Make a Referral Donate Now
Ashgate Hospice > Why language matters when discussing death and dying

We are lucky in this country because we rarely ‘die’. We are far more likely to ‘pass away’ or ‘go to sleep’, while the fortunate ones ‘go to a better place’. We just need to be careful that we don’t get ‘lost’ or ‘slip away!’

Death and dying carry deep meaning across cultures and religions. It’s not surprising that there are many other words and metaphors to use instead.

Discussing death and dying with our loved ones can be challenging, stirring up a range of emotions. We often rely on phrases and metaphors to gently broach the topic, perhaps as a way to ease discomfort. Yet, deep down, it might also serve as a shield, allowing us to sidestep uncomfortable or awkward conversations.

If society struggles to use the word ‘dying’, it’s not surprising that health professionals do too. Doctors and nurses often use a type of indirect language to talk about death and dying. You may have heard phrases like ‘no further treatment’ or ‘very poorly’ being used. Whilst meant kindly, these phrases can be misunderstood:

‘No further treatment’ – great I must be doing well.
‘Very poorly’ – but could I get better?

We understand that shifting towards using direct language about death and dying can be challenging. Here’s some tips on how to develop skills of empathy and compassion and overcome any fears you might have:

Acknowledge your feelings: Recognise that it’s normal to feel apprehensive or uncomfortable when discussing death. Acknowledging your emotions is the first step towards overcoming them.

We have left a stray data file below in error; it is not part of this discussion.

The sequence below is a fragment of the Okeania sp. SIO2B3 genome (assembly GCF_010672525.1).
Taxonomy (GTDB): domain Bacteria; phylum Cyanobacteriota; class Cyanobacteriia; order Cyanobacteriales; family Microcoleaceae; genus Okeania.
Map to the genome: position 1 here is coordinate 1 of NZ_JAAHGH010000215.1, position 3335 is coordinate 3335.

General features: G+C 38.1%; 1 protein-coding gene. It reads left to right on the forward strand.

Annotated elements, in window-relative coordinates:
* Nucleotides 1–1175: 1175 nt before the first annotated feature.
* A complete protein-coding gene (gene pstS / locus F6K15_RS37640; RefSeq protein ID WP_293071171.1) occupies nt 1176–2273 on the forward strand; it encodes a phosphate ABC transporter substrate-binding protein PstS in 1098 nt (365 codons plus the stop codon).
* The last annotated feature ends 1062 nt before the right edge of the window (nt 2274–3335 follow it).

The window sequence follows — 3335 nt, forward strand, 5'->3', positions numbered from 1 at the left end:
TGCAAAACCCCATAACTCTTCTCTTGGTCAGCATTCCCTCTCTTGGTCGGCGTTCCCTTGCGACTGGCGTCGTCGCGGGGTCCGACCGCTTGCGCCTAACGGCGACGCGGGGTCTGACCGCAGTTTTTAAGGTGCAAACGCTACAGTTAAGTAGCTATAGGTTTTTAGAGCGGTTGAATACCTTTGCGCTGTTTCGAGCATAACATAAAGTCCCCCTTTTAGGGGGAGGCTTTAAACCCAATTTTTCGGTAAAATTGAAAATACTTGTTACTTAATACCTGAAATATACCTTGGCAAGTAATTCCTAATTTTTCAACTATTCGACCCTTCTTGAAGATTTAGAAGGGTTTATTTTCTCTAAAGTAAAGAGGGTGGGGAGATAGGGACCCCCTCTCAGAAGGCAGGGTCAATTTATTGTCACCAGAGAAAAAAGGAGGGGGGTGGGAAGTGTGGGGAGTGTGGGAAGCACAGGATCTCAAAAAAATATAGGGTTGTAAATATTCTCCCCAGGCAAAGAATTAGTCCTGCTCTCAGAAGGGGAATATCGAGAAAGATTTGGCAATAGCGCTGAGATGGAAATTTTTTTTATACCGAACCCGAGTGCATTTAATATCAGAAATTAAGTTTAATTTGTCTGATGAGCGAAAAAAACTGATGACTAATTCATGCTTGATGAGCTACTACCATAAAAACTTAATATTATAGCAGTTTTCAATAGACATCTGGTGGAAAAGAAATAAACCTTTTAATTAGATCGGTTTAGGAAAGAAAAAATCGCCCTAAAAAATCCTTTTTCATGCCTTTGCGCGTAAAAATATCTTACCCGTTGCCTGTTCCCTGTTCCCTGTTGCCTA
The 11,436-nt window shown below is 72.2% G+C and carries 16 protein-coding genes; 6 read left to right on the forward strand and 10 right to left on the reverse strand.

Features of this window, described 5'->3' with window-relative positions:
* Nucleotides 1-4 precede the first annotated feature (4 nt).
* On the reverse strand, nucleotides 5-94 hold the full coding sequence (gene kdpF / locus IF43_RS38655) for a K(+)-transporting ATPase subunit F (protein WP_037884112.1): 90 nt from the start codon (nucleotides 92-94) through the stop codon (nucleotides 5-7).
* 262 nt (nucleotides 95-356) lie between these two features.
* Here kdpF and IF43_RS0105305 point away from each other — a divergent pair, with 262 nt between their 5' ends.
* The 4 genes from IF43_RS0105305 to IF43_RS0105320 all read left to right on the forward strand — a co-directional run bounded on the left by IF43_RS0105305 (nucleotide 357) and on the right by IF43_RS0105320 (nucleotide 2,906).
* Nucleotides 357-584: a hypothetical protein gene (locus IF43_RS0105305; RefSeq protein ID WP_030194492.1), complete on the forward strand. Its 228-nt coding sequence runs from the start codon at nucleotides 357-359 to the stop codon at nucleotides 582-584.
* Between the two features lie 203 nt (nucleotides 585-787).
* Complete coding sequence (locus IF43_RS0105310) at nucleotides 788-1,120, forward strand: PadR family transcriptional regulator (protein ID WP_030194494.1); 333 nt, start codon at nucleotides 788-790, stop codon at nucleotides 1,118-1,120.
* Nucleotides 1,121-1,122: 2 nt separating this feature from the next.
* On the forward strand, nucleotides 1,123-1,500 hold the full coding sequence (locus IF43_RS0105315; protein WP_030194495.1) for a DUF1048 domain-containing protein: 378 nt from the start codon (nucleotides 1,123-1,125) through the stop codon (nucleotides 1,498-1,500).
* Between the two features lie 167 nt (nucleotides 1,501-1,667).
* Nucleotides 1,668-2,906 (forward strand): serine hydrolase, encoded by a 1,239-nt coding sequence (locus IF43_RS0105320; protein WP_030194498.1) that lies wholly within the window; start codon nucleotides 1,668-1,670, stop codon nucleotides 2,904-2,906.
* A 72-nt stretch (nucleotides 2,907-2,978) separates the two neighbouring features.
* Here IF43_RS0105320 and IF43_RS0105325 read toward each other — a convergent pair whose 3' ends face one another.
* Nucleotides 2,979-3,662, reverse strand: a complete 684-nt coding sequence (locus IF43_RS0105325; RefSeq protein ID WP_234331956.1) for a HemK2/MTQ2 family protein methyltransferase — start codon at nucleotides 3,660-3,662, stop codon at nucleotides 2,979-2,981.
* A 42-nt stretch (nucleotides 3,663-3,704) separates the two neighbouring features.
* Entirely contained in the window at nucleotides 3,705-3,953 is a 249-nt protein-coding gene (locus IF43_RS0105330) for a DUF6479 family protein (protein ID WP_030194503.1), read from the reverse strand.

Educate yourself: Learn more about death and dying to demystify the topic and alleviate fears. Understanding the natural process of death and the cultural and religious significance surrounding it can help put your mind at ease.

Practice compassionate communication: Approach conversations about death with empathy and compassion. Focus on active listening, validating others’ feelings, and providing support without judgment.

Start small: Begin by having conversations about death in a safe and supportive environment. This might be with close friends or family members. Gradually increase your comfort level by discussing the topic more openly over time.

Use direct language: Embrace direct language when discussing death and dying. Avoid vague terms that may obscure the reality of the situation. Using clear and honest language can facilitate open communication and understanding.

Seek support: Don’t be afraid to reach out for support if you’re struggling with fears or concerns about death. Talking to a trusted friend, family member, or mental health professional can provide comfort and reassurance.

Reflect on your beliefs: Take time to reflect on your personal beliefs and values surrounding death. Exploring your own beliefs can help you gain clarity and confidence in discussing the topic with others.

Practice self-care: Engage in self-care activities that help alleviate stress and anxiety related to death and dying. Whether it’s meditation, exercise, or spending time in nature, prioritise activities that promote emotional wellbeing.

Celebrate life: Remember to focus on the beauty and preciousness of life, even when discussing death. Embracing a positive outlook can help shift your perspective and reduce feelings of fear or apprehension.

Take one step at a time: Overcoming fears about discussing death is a gradual process. Be patient with yourself and take small steps towards greater comfort and confidence in addressing the topic openly and honestly.

By implementing these tips, you can gradually overcome any fears you may have about using direct language when discussing death and dying.

Shelagh Freeman - End of Life Care Facilitator

Blog post by Shelagh Freeman, End of Life Care Facilitator

We hope you have found this blog post helpful.

If you need any further support or information, read more about the support offered by our Counselling team.